The future of emergency response
The public safety community is experiencing a monumental shift as the transition to NG911 occurs. One significant shift is that by deploying NG911 solutions, geographic information systems (GIS) become paramount to supporting geospatial call routing. Once these systems deploy, properly maintained geospatial data at the local level will be responsible for determining which 911 center will receive the emergency call, which will reduce the number of transfers and in turn help ensure a timely response from the appropriate first responders.
The value of deploying NG911 is threefold: 1) improved call routing using local GIS data, 2) having access to data-rich call information and 3) benefiting from new ways of communication. GIS data in NG911 is life-critical and can provide data-rich call information using an improved geospatial call routing system. Additionally, dispatchers will have access to complete, consistent and high-quality addressing information so they can direct first responders to the proper emergency location. Each end result requires complete and accurate GIS data, only achievable by taking the proper steps. And it all starts with understanding the data requirements.
The National Emergency Number Association (NENA) works with professionals in public policy and public safety to facilitate the creation of NG 911. They also help establish industry standards, training, and certifications. The most recent GIS data standards were released in June 2018.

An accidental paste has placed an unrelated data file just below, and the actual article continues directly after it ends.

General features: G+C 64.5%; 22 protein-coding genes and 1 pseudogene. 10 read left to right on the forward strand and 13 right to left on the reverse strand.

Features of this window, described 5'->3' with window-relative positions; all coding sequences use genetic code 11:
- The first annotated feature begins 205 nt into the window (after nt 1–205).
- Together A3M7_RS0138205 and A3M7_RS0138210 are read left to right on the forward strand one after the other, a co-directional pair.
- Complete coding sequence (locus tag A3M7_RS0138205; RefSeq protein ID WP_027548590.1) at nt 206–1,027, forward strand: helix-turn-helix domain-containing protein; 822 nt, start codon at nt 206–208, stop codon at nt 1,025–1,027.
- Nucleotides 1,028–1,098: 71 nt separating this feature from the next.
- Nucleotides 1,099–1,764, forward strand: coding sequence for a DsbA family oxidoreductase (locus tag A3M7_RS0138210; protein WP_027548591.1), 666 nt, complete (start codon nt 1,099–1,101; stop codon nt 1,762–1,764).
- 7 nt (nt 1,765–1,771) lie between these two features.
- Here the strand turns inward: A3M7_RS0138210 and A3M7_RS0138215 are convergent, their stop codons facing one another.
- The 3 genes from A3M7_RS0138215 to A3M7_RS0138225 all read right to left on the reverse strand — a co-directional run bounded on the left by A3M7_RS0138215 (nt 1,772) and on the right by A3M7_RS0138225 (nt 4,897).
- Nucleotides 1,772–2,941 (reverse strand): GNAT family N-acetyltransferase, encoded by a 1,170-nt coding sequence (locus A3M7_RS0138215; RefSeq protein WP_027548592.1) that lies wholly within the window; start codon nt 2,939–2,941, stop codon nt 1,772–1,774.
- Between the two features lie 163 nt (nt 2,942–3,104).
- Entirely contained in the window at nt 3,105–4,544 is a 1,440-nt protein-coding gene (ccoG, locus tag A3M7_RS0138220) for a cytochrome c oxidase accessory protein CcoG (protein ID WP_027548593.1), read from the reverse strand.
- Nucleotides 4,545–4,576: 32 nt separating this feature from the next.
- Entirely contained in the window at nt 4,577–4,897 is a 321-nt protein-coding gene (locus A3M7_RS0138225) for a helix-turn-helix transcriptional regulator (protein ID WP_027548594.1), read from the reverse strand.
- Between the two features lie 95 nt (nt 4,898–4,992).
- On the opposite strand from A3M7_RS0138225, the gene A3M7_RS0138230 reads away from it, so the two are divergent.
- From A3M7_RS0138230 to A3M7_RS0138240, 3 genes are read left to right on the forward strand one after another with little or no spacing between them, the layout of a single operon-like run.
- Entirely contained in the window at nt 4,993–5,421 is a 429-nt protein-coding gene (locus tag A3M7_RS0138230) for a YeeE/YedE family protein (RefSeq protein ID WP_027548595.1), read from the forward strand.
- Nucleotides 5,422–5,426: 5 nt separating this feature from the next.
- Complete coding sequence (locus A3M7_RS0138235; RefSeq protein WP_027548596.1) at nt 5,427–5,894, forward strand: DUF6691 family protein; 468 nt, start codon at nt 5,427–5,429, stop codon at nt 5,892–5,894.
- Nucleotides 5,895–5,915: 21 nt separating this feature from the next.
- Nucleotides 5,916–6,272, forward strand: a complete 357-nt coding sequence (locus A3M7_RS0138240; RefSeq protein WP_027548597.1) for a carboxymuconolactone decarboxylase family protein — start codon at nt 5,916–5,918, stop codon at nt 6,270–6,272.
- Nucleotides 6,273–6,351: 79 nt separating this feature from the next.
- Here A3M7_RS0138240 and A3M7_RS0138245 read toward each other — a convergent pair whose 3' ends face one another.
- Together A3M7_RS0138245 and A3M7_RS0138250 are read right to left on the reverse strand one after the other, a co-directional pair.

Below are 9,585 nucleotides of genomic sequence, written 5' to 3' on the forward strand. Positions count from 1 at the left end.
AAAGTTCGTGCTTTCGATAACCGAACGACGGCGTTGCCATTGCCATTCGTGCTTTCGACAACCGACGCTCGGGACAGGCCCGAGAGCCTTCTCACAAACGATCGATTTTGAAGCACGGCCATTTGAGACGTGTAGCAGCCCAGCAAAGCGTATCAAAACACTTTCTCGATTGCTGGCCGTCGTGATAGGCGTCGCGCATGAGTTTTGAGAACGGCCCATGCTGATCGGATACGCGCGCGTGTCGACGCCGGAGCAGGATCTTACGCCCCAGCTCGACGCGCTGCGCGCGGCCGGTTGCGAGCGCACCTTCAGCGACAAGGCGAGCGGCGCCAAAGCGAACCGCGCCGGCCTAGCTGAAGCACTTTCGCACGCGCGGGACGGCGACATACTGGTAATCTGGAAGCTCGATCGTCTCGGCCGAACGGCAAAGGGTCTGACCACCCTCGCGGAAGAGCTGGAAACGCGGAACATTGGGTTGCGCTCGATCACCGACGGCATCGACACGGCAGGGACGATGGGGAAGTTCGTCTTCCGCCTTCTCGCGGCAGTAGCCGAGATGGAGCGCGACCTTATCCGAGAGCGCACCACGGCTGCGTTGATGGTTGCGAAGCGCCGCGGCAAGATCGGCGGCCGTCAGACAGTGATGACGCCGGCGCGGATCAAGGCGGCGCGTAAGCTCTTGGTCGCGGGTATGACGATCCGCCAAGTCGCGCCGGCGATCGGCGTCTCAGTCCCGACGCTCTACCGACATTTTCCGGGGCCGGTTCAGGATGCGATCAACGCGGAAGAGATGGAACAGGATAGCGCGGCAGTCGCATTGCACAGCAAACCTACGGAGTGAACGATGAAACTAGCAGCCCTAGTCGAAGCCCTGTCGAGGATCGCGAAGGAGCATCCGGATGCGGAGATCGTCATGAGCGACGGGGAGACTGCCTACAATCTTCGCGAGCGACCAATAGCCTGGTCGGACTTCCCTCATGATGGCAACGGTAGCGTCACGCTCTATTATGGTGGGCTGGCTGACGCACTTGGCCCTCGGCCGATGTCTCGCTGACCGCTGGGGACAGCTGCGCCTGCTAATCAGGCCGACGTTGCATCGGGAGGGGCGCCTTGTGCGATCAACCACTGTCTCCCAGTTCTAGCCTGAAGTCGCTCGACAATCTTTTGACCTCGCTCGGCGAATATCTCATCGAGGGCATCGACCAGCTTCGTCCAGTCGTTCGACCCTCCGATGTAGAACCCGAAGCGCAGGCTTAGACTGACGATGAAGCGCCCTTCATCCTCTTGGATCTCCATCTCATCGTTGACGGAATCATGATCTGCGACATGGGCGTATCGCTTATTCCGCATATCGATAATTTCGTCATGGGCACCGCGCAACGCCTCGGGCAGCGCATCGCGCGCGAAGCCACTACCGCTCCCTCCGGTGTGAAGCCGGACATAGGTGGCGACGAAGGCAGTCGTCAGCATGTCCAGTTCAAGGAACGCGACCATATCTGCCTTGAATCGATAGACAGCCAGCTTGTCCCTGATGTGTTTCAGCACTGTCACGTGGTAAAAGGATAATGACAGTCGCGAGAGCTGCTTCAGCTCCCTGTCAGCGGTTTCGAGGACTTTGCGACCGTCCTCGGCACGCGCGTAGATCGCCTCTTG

The NENA Standard for the NG911 GIS Data Model provides a framework and describes the structure (such as field names, field data types and domains) of GIS data. It provides requirements on the field names used, the properties of each field, and specific guidance on the attribution to be placed within the fields of an entity’s chosen GIS data file format.
The actual data model document provides fields, for example, that are mandatory, conditional and optional. Accordingly, the GIS data must be “transformed” into the data model schema and populated, if necessary, prior to provisioning. The result is a common standard used across the nation for interoperability and data sharing, which reduces confusion and ambiguity from unstandardized data, and provides the data structure that allows the NG911 functionality that routes calls to the correct destination.
The NENA Standard for the Provisioning and Maintenance of GIS Data to Emergency Call Routing Functions (ECRF) and Location Validation Functions describes the data quality assurance checks that should be performed on GIS data prior to provisioning into the ECRF/LVF and once you are in maintenance mode. The LVF and ECRF rely on and use GIS data for address validation with caller locations and spatial queries so calls are directed to the correct responding NG911 PSAP. Put simply, the ECRF is used to properly route 911 calls to the appropriate PSAP, while the LVF validates the location prior to a 911 call and mandates the use of the ECRF to route calls to the ESInet.